By Richard Pérez-Peña, NEW YORK TIMES, June 27, 2007
"Negotiators reached an 'agreement in principle' today for guarding the editorial independence of The Wall Street Journal if its parent, Dow Jones & Company, is sold to the News Corporation, people briefed on the talks said."

Murdoch's Dealings in China: It's Business, and It's Personal
By Joseph Kahn, NEW YORK TIMES, June 26, 2007
"Many big companies have sought to break into the Chinese market over the past two decades, but few of them have been as ardent and unrelenting as Rupert Murdoch's News Corporation."

Murdoch, Ruler of a Vast Empire, Reaches Out for Even More
Reported by Jo Becker, Richard Siklos, Jane Perlez and Raymond Bonner, and written by Ms. Becker, NEW YORK TIMES, June 25, 2007
"Mr. Murdoch may be best known in the this country as the man who created Fox News as a counterweight to what he saw as a liberal bias in the news media. But he has often set aside his conservative ideology in pursuit of his business interests..."

Agency Problems at Dow Jones and the WSJ
Dean Starkman, COLUMBIA JOURNALISM REVIEW,June 21, 2007
"The interests of key figures both at DJ and, unusually, at the WSJ are geared toward a sale, and not just a sale, but a sale to News Corp."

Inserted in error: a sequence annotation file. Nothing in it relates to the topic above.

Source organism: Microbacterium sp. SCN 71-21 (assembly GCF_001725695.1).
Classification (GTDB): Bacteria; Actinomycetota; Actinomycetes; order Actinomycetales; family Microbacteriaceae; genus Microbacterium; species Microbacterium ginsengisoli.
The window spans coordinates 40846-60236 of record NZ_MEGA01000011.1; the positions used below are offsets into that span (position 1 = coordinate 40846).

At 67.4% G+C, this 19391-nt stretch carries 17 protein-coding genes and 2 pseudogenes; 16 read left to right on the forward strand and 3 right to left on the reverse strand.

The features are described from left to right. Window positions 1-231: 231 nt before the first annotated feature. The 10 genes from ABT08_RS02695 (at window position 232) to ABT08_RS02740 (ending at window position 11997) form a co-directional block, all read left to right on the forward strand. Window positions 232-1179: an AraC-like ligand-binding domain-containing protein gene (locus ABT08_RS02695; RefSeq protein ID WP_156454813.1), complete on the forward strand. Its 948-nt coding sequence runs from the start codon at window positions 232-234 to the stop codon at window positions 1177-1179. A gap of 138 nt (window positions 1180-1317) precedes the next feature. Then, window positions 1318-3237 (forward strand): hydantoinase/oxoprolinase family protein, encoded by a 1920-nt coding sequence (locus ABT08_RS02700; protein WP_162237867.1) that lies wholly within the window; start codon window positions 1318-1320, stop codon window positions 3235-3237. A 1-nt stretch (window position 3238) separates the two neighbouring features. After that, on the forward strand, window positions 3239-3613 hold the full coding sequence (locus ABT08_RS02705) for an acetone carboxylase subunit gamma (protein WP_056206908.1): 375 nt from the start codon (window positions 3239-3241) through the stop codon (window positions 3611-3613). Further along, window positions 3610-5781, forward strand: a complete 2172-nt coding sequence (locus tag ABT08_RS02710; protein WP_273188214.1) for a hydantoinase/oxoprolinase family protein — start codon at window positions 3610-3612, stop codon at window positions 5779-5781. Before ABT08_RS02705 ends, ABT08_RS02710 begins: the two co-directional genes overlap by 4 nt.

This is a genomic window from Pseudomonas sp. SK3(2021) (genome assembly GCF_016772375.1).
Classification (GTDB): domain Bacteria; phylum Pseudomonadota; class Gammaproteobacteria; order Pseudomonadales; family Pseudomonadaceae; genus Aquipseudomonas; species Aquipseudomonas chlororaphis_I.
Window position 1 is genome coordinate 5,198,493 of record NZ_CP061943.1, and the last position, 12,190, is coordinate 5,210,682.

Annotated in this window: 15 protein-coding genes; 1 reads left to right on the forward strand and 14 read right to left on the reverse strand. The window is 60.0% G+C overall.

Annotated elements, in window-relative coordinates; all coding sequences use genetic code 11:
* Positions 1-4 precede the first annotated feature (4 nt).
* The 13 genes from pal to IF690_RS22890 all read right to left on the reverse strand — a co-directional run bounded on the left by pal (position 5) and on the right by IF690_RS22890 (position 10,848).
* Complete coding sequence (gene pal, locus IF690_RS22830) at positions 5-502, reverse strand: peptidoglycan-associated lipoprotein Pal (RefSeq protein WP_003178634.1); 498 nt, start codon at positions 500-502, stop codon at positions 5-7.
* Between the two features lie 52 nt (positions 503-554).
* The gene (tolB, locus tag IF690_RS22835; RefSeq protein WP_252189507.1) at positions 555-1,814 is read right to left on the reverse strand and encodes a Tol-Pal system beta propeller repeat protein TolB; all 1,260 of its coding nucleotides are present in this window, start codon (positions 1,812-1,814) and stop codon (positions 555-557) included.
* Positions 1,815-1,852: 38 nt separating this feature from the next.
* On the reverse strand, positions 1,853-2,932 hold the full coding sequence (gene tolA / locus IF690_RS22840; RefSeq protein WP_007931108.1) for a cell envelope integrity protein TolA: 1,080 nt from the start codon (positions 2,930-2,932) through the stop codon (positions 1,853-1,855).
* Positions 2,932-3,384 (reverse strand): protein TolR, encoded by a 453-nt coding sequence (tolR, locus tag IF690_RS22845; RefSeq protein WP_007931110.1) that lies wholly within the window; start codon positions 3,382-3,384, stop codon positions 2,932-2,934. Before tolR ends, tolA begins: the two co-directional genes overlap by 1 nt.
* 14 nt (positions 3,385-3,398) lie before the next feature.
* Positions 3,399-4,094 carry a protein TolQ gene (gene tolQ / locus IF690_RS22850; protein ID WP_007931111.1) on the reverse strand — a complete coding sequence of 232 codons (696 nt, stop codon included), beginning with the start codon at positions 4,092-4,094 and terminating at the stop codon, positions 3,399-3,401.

Rupert, White Knight
By John Heilemann, NEW YORK MAGAZINE
"Expecting calm in the wake of a Murdoch megamaneuver is like expecting equanimity from George Steinbrenner after the Red Sox sweep the Yankees. Possible in theory, but in practice, hey, c'mon."

NEW YORK TIMES Feature: Rupert's Universe
Explore the interrelationships between Murdoch's vast holdings in this interactive feature from THE NEW YORK TIMES.

The Age of Murdoch
by James Fallows, THE ATLANTIC MONTHLY, September 2003
"Many see him as a power-mad, rapacious right-wing vulgarian. Rupert Murdoch has indeed been relentless in building a one-of-a kind media network that spans the world. What really drives him, though, is not ideology but a cool concern for the bottom line — and the belief that the media should be treated like any other business, not as a semi-sacred public trust. The Bush Administration agrees. Rupert Murdoch has seen the future, and it is him."

Thinking Outside the Fox
By Amanda Griscom Little, GRIST, May 9, 2007B
"Murdoch launched a company-wide plan to address climate change that includes not only a pledge to reduce the company's emissions (which has come to be expected at such biz-greening events) but also a vow to weave climate messaging into the content and programming of News Corp.'s many holdings."